Publication

  • Toronto's Inclusive Modernity: The Architecture of Jerome Markson
    Laura J. Miller
    Author
    George Baird
    Contributor
    Scott Norsworthy
    Photographer
    Figure 1 Publishing, 2019
  • GRANTEE
    University of Toronto-John H. Daniels Faculty of Architecture, Landscape, and Design
    GRANT YEAR
    2018

Jerome Markson, Smith Residence, exterior wall, 1955, Woodbridge, Ontario, Canada. Photo: Peter Varley. Courtesy of Jerome Markson personal papers.

The publication interweaves an account of Toronto's emergence as a cosmopolitan city with the first comprehensive critical assessment of Jerome Markson's diverse body of architectural work. Drawing on evidence from his long, inventive career, this book explores the ways his buildings were harbingers of cultural change, examining how they registered important shifts in sociopolitical attitudes, urban policies, and modes of architectural production shaped during the post-war decades. The significance of Markson's work is examined through three main themes: his nuanced responsiveness to Toronto's fast-evolving urban and suburban geographies; how diverse influences, including Alvar Aalto, Britain's Townscape movement, and his encounters with vernacular architecture were instrumental in his shift away from late modernism's formal legibility towards a more pluralistic, materially-oriented approach; and his prescient use of photography to situate architecture as an inclusive cultural medium and object of human desire.

Laura J. Miller is trained as an architect, and has had a diverse career as a designer, educator and scholar. She is the author of Toronto's Inclusive Modernity: The Architecture of Jerome Markson. For a decade, Miller was a member of the architecture faculty at Harvard; she was the American Fellow in Architectural Design at the Radcliffe Institute of Advanced Study (2003–04). Miller was a faculty member at SCI-Arc, and has held visiting appointments at RISD, UCLA, Rice University, Washington and Iowa State Universities. In 2010, Miller relocated to the University of Toronto's Daniels Faculty, where she created and directed the urban-themed, Toronto-based graduate 't.o.superstudio,' based upon her current research focus on Toronto's post-war development. She has curated and designed a number of exhibitions for the Daniels Faculty's galleries. Her speculative design proposals, commissioned for large urban sites including Hell's Kitchen (Manhattan) and Mission Bay (San Francisco), have been published and exhibited.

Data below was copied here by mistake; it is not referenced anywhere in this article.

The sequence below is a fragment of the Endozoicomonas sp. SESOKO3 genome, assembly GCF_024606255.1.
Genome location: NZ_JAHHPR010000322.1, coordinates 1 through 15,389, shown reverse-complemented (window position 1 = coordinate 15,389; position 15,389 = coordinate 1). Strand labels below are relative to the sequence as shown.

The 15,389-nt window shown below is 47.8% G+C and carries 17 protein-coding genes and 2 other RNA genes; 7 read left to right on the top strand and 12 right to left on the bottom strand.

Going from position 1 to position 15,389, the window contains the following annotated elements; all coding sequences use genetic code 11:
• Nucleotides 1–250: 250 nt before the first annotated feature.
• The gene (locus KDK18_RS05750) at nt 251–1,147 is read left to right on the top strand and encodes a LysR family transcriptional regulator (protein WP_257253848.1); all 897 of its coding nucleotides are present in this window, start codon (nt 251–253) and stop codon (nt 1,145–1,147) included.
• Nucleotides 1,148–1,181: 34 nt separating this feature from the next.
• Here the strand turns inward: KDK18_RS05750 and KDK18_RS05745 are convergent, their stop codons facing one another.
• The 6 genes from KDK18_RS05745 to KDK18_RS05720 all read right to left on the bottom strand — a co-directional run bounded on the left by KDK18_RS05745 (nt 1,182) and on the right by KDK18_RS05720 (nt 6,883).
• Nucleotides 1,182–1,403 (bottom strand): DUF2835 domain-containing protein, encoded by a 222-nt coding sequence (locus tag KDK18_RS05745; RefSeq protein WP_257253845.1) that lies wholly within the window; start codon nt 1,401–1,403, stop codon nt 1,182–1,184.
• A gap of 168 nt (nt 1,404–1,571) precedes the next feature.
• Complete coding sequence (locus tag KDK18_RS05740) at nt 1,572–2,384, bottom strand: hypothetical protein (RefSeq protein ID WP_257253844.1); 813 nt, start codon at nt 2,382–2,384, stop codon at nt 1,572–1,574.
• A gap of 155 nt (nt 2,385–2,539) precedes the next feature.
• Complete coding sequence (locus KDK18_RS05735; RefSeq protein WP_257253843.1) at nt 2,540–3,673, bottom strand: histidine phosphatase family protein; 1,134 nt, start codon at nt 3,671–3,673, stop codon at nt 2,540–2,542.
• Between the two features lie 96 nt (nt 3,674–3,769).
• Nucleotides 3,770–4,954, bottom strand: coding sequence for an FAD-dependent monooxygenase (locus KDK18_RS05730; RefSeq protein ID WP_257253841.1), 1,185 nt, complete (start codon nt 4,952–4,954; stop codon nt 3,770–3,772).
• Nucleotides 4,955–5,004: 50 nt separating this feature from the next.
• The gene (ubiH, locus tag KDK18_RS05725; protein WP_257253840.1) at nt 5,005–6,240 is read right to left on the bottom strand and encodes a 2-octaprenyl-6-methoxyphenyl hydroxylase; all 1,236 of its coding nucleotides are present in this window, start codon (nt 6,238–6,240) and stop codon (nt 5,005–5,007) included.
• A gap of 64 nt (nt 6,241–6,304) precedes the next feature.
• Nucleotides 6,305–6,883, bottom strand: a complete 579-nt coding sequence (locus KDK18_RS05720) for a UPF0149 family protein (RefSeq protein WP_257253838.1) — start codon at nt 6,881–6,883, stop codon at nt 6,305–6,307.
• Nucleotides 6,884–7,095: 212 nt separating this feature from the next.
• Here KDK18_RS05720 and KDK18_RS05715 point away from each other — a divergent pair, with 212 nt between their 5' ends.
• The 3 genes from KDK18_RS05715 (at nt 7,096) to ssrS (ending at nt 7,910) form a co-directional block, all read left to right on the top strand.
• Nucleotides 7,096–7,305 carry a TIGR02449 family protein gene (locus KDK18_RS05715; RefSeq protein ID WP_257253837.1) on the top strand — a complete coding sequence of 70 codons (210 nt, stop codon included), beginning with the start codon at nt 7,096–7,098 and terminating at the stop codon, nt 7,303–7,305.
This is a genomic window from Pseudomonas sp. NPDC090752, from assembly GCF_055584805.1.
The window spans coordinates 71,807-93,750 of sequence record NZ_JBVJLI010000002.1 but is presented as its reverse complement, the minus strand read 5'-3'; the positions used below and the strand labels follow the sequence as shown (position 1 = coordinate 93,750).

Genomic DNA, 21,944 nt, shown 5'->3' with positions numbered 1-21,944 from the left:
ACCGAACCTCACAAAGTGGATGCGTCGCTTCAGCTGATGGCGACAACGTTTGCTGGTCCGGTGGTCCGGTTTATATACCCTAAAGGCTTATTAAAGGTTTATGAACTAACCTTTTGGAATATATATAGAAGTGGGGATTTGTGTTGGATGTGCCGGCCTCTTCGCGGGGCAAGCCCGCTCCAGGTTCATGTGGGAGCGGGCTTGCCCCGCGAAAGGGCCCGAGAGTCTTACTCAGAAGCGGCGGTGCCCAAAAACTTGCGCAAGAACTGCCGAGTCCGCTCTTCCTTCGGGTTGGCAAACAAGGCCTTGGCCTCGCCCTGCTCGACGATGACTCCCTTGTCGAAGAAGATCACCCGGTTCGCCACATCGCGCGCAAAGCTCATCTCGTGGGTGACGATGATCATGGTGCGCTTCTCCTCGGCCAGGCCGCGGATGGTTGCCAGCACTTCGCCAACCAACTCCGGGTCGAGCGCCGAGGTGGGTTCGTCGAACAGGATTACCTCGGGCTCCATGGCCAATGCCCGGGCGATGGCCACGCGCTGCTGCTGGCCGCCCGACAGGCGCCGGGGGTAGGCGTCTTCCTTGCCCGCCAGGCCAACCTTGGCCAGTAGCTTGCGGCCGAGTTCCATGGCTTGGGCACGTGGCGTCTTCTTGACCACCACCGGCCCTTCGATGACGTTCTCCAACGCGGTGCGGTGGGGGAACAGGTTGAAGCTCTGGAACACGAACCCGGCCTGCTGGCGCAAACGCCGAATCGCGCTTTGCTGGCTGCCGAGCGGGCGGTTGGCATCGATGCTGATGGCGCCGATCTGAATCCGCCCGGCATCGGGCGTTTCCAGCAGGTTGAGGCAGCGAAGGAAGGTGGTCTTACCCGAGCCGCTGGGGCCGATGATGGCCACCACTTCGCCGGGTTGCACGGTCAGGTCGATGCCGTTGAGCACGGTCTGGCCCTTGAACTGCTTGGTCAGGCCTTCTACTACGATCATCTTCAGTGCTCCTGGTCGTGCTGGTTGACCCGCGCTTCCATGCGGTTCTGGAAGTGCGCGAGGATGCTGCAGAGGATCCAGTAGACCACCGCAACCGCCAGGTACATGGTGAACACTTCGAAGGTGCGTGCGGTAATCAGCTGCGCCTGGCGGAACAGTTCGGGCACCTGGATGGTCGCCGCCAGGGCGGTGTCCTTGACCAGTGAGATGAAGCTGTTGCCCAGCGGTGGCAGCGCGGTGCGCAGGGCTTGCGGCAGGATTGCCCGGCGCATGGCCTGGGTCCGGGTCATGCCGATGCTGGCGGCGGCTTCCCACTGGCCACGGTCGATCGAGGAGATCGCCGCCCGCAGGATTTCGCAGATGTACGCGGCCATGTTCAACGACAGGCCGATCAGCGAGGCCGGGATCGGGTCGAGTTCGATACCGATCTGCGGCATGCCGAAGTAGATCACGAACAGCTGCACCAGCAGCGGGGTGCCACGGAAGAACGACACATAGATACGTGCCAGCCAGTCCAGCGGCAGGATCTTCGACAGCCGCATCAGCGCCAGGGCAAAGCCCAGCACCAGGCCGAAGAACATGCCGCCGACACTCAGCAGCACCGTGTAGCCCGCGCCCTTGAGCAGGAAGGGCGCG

George Baird writes the foreword to Toronto's Inclusive Modernity: The Architecture of Jerome Markson. He is emeritus professor and former dean of the John H. Daniels Faculty of Architecture, Landscape, and Design at the University of Toronto, and founding principal of Baird Sampson Neuert Architects, Toronto. His publications include (with Charles Jencks) Meaning in Architecture (Barrie & Jenkins, 1969), Alvar Aalto (Simon & Schuster, 1969), The Space of Appearance (MIT Press, 1995), Public Space; Cultural/Political Theory; Street Photography (Sun, 2011), and Writings on Architecture and the City (Artifice Books on Architecture, 2015).Baird received the Gold Medal of the Royal Architectural Institute of Canada (2010), and the Topaz Medallion (AIA, ACSA (2012).

Scott Norsworthy photographs selected projects in their current-day contexts for Toronto's Inclusive Modernity: The Architecture of Jerome Markson. He is an architect and photographer based in Toronto, documenting award-winning projects for distinguished architecture and design firms across North America, such as Arup Engineering, Shim Sutcliffe Architects, MaryAnn Thompson Architects, and KPMB. Norsworthy's creative and professional work is published internationally, and has been included in numerous exhibitions, including Italy Under Construction, Italian Cultural Institute, Toronto (2017); Daniels 125 Exhibition (2015); CONTACT Darkroom 4.0, Toronto (winner Best Landscape), (2015); and Urban Fabric: Portraits of a City, Textile Museum of Canada (2014 –15).

The University of Toronto was founded as King's College in 1827. The University of Toronto is committed to being an internationally significant research university, with undergraduate, graduate and professional programs of excellent quality.